This is the second study refuting the NOS microattribution method that I have reported on here, and another is being peer-reviewed. In a previous posting Egan advised SHAKSPER readers that if they hear “that Rizvi has now devastated the scholarship on which the New Oxford Shakespeare is based” they should “read Rizvi’s articles and the forthcoming rebuttals rather than taking that summary on trust.” In the three reports that I have so far published I have provided links to the essays concerned, so that readers can see for themselves whether my summaries are reliable. I have presented the counter-arguments in a non-technical manner, bringing out their wider significance and giving my own honest verdict. I will of course report on “the forthcoming rebuttals” with the same candour, as and when they appear. 

 

They conclude that quantitative attribution studies are unreliable unless they use large samples, a finding that other recent studies would endorse.

 

Warm regards,

Brian

 

 

 

The Shakespeare Canon and the NOS

The Shakespeare Conference: SHK 29.04407  Saturday, 15 December 2018

 

From:        Pervez Rizvi <This email address is being protected from spambots. You need JavaScript enabled to view it.>

Date:         December 15, 2018 at 6:05:52 AM EST

Subject:    Re: The Shakespeare Canon and the NOS

 

All except one of the points Gabriel Egan makes in his latest post were ones he also made last time, and I’d respectfully ask people to read my response to them from last time. The exception is his following comment:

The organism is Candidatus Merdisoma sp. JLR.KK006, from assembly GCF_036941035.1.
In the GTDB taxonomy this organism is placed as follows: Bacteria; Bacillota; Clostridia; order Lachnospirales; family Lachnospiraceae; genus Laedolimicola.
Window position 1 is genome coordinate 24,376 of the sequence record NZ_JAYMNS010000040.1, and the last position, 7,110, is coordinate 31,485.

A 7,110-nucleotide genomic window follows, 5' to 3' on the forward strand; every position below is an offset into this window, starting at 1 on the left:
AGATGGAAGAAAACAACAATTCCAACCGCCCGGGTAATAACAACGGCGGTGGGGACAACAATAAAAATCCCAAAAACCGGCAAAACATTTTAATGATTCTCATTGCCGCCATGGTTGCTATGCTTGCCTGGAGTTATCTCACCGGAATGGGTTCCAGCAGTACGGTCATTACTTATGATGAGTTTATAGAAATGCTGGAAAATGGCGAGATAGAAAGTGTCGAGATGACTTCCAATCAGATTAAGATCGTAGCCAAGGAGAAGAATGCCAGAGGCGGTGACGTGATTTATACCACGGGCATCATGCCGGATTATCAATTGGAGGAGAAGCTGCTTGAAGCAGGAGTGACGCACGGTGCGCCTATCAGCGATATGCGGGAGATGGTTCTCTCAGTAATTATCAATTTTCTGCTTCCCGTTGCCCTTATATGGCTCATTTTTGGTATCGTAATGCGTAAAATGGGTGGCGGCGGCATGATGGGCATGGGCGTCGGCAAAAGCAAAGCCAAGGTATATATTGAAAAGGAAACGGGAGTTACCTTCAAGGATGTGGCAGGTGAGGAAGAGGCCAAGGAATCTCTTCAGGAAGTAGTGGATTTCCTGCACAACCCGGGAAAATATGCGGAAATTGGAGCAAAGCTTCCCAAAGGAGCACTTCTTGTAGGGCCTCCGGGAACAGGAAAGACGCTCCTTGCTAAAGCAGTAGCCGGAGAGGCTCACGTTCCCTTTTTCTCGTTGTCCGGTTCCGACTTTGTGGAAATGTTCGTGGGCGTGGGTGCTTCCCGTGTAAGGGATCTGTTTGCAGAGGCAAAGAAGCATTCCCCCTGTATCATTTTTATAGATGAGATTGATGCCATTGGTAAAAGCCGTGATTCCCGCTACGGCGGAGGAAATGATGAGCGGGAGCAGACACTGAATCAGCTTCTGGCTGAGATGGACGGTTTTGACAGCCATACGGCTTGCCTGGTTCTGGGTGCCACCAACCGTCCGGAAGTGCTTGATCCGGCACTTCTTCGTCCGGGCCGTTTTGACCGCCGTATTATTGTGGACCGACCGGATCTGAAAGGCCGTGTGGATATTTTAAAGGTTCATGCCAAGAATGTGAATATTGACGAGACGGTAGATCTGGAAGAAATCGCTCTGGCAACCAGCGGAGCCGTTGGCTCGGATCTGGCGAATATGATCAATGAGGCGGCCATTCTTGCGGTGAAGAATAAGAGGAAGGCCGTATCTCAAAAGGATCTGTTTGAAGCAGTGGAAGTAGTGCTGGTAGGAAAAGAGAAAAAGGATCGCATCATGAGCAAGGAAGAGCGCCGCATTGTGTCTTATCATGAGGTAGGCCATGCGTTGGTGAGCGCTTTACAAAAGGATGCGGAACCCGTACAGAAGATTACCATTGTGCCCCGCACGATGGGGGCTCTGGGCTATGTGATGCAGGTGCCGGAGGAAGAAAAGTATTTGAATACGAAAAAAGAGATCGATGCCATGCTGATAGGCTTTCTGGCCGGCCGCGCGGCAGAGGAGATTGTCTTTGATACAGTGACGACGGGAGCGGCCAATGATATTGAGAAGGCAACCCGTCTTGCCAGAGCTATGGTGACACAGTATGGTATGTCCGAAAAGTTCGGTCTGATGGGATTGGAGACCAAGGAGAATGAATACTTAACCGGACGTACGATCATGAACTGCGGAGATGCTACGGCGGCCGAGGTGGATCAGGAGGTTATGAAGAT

I agree with one aspect of Rizvi’s critique of Taylor’s actual method...I made exactly that point—that I would want more validation runs before drawing such a conclusion about method—when I reviewed Taylor’s article in The Year’s Work in English Studies 95 (2016): 402-405. 

 

As with the business of the missing NOS data files, Egan makes it sound like he’s just a bystander. Taylor’s article was published in 2014 but he tells us in a footnote that Egan had read and commented on it before then. The two scholars then edited the Authorship Companion together. They allowed about half a dozen chapters in the book to use the microattribution method, to support their attributions. Was it not irresponsible of them to do that, when Egan knew that the method had not been properly validated?

 

 

 

The Shakespeare Canon and the NOS

The Shakespeare Conference: SHK 29.04406  Friday, 14 December 2018

 

From:        Gabriel Egan <This email address is being protected from spambots. You need JavaScript enabled to view it.>

Date:         December 13, 2018 at 1:39:16 PM EST

Subject:    Re: SHAKSPER: NOS

 

Dear SHAKSPERians

 

Pervez Rizvi reckons that “the [microattribution] method probably is what Egan tells us it is, but Taylor described it wrongly in his SQ article”.  I’m glad to hear this, since it means that whatever other merits Rizvi’s article possesses it cannot stand as a demonstration (by replication) that the microattribution method doesn’t work. By definition, refutation-by-replication requires one to replicate the method. Rizvi has shown that the method he used, which led to 759 matches, doesn’t work; but refuting that method is not a comment on the microattribution method that led to 18 matches. In his article, Rizvi could have claimed that Taylor’s phrasing should have been clearer about just what he did, and I’d agree to that. But then I’m always saying to people in this field that they need to be clearer about exactly what they did.